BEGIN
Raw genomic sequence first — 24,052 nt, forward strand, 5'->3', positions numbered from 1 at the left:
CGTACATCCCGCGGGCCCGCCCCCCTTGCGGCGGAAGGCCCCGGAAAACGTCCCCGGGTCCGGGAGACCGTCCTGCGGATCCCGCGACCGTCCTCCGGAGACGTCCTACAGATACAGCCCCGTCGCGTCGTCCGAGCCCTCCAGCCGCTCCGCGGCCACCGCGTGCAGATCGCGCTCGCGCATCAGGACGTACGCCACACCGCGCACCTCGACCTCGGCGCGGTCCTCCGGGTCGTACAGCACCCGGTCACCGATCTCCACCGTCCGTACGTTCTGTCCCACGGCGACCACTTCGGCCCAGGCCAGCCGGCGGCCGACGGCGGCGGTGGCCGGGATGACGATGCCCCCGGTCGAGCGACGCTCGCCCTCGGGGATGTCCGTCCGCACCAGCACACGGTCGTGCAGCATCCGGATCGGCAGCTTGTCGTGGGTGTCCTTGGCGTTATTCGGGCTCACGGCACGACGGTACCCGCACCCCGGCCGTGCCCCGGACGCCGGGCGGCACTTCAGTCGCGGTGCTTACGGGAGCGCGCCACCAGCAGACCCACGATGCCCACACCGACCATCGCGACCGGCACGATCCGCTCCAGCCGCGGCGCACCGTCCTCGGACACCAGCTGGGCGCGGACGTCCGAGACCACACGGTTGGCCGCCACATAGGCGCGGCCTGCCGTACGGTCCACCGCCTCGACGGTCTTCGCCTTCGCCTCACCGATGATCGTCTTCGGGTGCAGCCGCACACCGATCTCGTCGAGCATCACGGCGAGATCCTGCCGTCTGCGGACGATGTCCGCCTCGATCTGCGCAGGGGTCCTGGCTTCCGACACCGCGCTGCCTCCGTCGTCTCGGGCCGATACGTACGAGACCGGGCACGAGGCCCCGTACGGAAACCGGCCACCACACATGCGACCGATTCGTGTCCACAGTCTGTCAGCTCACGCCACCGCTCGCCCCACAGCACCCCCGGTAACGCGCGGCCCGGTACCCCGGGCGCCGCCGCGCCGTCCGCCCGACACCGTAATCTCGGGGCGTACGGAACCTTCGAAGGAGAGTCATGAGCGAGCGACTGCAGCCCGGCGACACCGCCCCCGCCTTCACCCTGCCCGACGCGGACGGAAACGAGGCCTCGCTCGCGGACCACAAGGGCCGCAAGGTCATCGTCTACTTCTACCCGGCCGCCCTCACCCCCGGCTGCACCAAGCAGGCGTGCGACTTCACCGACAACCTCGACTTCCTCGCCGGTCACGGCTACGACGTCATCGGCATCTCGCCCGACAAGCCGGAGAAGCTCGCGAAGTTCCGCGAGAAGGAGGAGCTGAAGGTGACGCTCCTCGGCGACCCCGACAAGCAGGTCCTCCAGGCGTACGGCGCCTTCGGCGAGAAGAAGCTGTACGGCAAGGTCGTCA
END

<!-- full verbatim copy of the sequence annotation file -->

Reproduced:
Raw genomic sequence first — 24,052 nt, forward strand, 5'->3', positions numbered from 1 at the left:
CGTACATCCCGCGGGCCCGCCCCCCTTGCGGCGGAAGGCCCCGGAAAACGTCCCCGGGTCCGGGAGACCGTCCTGCGGATCCCGCGACCGTCCTCCGGAGACGTCCTACAGATACAGCCCCGTCGCGTCGTCCGAGCCCTCCAGCCGCTCCGCGGCCACCGCGTGCAGATCGCGCTCGCGCATCAGGACGTACGCCACACCGCGCACCTCGACCTCGGCGCGGTCCTCCGGGTCGTACAGCACCCGGTCACCGATCTCCACCGTCCGTACGTTCTGTCCCACGGCGACCACTTCGGCCCAGGCCAGCCGGCGGCCGACGGCGGCGGTGGCCGGGATGACGATGCCCCCGGTCGAGCGACGCTCGCCCTCGGGGATGTCCGTCCGCACCAGCACACGGTCGTGCAGCATCCGGATCGGCAGCTTGTCGTGGGTGTCCTTGGCGTTATTCGGGCTCACGGCACGACGGTACCCGCACCCCGGCCGTGCCCCGGACGCCGGGCGGCACTTCAGTCGCGGTGCTTACGGGAGCGCGCCACCAGCAGACCCACGATGCCCACACCGACCATCGCGACCGGCACGATCCGCTCCAGCCGCGGCGCACCGTCCTCGGACACCAGCTGGGCGCGGACGTCCGAGACCACACGGTTGGCCGCCACATAGGCGCGGCCTGCCGTACGGTCCACCGCCTCGACGGTCTTCGCCTTCGCCTCACCGATGATCGTCTTCGGGTGCAGCCGCACACCGATCTCGTCGAGCATCACGGCGAGATCCTGCCGTCTGCGGACGATGTCCGCCTCGATCTGCGCAGGGGTCCTGGCTTCCGACACCGCGCTGCCTCCGTCGTCTCGGGCCGATACGTACGAGACCGGGCACGAGGCCCCGTACGGAAACCGGCCACCACACATGCGACCGATTCGTGTCCACAGTCTGTCAGCTCACGCCACCGCTCGCCCCACAGCACCCCCGGTAACGCGCGGCCCGGTACCCCGGGCGCCGCCGCGCCGTCCGCCCGACACCGTAATCTCGGGGCGTACGGAACCTTCGAAGGAGAGTCATGAGCGAGCGACTGCAGCCCGGCGACACCGCCCCCGCCTTCACCCTGCCCGACGCGGACGGAAACGAGGCCTCGCTCGCGGACCACAAGGGCCGCAAGGTCATCGTCTACTTCTACCCGGCCGCCCTCACCCCCGGCTGCACCAAGCAGGCGTGCGACTTCACCGACAACCTCGACTTCCTCGCCGGTCACGGCTACGACGTCATCGGCATCTCGCCCGACAAGCCGGAGAAGCTCGCGAAGTTCCGCGAGAAGGAGGAGCTGAAGGTGACGCTCCTCGGCGACCCCGACAAGCAGGTCCTCCAGGCGTACGGCGCCTTCGGCGAGAAGAAGCTGTACGGCAAGGTCGTCA